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This morning, Sanofi (NYSE: SNY ) and Regeneron (NASDAQ: REGN ) released some good news from a phase 3 study of its experimental cholesterol drug alirocumab, a new treatment designed to lower the production of LDL ("bad") cholesterol.
A new approach at lowering LDL cholesterol levels
Alirocumab attempts to lower LDL cholesterol by stopping the PCSK9 enzyme from binding to LDL receptors, which are essential in removing LDL cholesterol from the blood. PCSK9 degrades these LDL receptors, limiting the liver's ability to lower LDL cholesterol levels.
The previous generation of cholesterol-lowering treatments -- such as Pfizer's (NYSE: PFE ) Lipitor, AstraZeneca's (NYSE: AZN ) Crestor, and Merck's (NYSE: MRK ) Zocor -- are all statins. Statins inhibit the production of LDL cholesterol by targeting an enzyme known as HMG-CoA in the liver. However, statin treatments have been shown to actually stimulate the production of PCSK9, which is counterproductive, possibly damaging to the liver, and ultimately limits the treatment's ability to lower LDL cholesterol levels.
Positive phase 3 results
In Sanofi and Regeneron's phase 3 trial, alirocumab was shown to reduce LDL cholesterol three times more than ezetimibe (marketed as Zetia or Ezetrol), a non-statin treatment that decreases the absorption of cholesterol in the small intestine. The results -- in which patients on alirocumab exhibited a 47.2% reduction in LDL compared to 15.6% for ezetimibe -- exceeded the phase 3 trial's primary endpoints.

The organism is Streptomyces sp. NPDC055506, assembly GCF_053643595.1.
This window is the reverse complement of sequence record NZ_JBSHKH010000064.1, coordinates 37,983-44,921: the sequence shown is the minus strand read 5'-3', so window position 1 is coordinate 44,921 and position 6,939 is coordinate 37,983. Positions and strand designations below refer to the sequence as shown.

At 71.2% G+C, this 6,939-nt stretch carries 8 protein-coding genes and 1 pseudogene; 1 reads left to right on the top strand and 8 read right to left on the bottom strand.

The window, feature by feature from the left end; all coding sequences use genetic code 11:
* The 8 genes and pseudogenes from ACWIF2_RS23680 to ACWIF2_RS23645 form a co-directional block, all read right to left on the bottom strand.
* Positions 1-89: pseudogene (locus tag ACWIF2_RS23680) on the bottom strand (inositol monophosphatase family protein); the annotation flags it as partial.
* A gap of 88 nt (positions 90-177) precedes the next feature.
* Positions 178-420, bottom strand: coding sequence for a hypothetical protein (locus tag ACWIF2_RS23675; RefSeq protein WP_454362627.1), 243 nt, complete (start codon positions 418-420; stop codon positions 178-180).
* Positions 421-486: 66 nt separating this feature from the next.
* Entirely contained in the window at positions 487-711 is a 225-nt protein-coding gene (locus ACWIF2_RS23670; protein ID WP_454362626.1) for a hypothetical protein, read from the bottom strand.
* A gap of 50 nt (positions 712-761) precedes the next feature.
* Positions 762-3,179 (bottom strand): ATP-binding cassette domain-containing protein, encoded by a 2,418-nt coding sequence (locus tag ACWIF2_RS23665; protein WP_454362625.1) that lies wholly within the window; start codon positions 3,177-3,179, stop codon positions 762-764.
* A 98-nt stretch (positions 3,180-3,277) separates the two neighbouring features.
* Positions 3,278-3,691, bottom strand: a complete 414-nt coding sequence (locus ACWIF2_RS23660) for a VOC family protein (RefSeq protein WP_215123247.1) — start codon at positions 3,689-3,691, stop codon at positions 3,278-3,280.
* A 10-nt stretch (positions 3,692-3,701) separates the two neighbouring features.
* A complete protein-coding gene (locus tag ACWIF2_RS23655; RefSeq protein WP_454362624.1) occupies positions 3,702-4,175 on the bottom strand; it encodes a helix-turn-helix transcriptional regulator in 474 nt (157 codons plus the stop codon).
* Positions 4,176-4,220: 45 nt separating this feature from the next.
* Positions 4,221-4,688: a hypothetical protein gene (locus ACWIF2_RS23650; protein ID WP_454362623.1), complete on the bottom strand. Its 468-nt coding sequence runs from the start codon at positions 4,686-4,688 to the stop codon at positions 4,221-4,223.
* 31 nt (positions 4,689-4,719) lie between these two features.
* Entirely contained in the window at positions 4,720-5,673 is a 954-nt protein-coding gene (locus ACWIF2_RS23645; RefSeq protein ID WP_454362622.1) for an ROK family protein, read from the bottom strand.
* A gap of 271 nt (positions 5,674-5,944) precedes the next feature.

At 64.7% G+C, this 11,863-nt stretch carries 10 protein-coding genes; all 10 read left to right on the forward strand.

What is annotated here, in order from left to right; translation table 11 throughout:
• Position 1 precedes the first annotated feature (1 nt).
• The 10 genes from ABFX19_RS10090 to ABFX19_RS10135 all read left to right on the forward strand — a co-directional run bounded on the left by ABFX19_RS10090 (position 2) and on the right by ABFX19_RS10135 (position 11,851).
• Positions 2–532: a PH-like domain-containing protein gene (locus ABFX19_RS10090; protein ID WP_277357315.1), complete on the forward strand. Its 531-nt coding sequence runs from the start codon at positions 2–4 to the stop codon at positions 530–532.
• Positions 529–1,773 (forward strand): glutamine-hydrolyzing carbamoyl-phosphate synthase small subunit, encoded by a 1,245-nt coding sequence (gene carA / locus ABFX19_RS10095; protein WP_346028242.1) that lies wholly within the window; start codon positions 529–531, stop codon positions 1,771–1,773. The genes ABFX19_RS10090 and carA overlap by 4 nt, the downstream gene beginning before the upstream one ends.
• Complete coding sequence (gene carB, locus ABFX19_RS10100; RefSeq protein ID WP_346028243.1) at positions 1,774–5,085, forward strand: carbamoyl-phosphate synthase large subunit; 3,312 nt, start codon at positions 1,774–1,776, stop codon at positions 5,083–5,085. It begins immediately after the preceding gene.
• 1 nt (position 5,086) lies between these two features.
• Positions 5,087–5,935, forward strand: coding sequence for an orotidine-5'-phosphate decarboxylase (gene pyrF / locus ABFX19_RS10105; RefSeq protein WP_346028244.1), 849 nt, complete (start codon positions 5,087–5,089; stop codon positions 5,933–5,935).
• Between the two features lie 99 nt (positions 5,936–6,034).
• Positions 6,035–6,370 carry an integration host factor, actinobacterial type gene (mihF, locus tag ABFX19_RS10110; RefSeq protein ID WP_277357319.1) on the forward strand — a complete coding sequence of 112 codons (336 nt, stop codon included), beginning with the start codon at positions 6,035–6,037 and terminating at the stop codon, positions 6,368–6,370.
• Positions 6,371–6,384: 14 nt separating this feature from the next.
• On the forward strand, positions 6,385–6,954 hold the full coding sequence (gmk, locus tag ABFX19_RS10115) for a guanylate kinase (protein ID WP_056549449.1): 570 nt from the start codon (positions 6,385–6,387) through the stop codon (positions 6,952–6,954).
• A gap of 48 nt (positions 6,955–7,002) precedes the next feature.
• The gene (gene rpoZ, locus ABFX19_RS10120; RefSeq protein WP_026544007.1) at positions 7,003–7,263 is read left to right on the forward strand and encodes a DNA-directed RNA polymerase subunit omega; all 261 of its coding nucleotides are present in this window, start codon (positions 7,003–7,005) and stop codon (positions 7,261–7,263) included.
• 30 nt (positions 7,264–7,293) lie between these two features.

During the 24-week study, patients initially self-injected the drug at a low dose of 75 mg every two weeks, but it was increased to a double dosage if LDL levels did not drop by the eighth week. However, the majority of patients were able to remain on the lowest dose since their LDL levels fell by the eighth week.
Although these results indicate that alirocumab could be on the right path to approval, the drug, like ezetimibe, caused some unpleasant side effects such as the common cold, influenza, and respiratory infections.
More detailed results from the study will be presented in 2014.
The road ahead
Besides alirocumab, which is a monoclonal antibody, Sanofi and Regeneron are also developing "fully human" monoclonal antibodies developed by Regeneron's VelocImmune technologies. These "fully human" monoclonal antibodies could eventually replace the current use of "humanized" monoclonal antibodies, which are altered from animal anitbodies.
However, those treatments, along with alirocumab, are still a long ways off.
For now, Sanofi's key growth driver is its diabetes franchise, which reported 12.9% year-over-year growth last quarter, although it faces generic competition for many of its other key products, such as Eloxatin, Plavix, Avapro, and Lovenox.
Most of Regeneron's revenue is currently generated by Eylea, a treatment for wet age-related macular degeneration that's co-marketed with Bayer. Sales of Eylea rose 50.7% year-over-year last quarter, although it faces competition from Novartis' Lucentis and Roche's Avastin.
Should investors be excited?
During pre-market trading at the time of this writing, investors appeared fairly indifferent to Sanofi and Regeneron's phase 3 announcement. At 9 a.m EST, shares of Sanofi were basically flat at $49.39, while shares of Regeneron were up 4.4% at $303.20.
Investors interested in other "next generation" LDL treatments might also want to check out Alnylam Pharmaceuticals, which is using gene silencing technology to lower cholesterol levels without the side effects of statin treatments.
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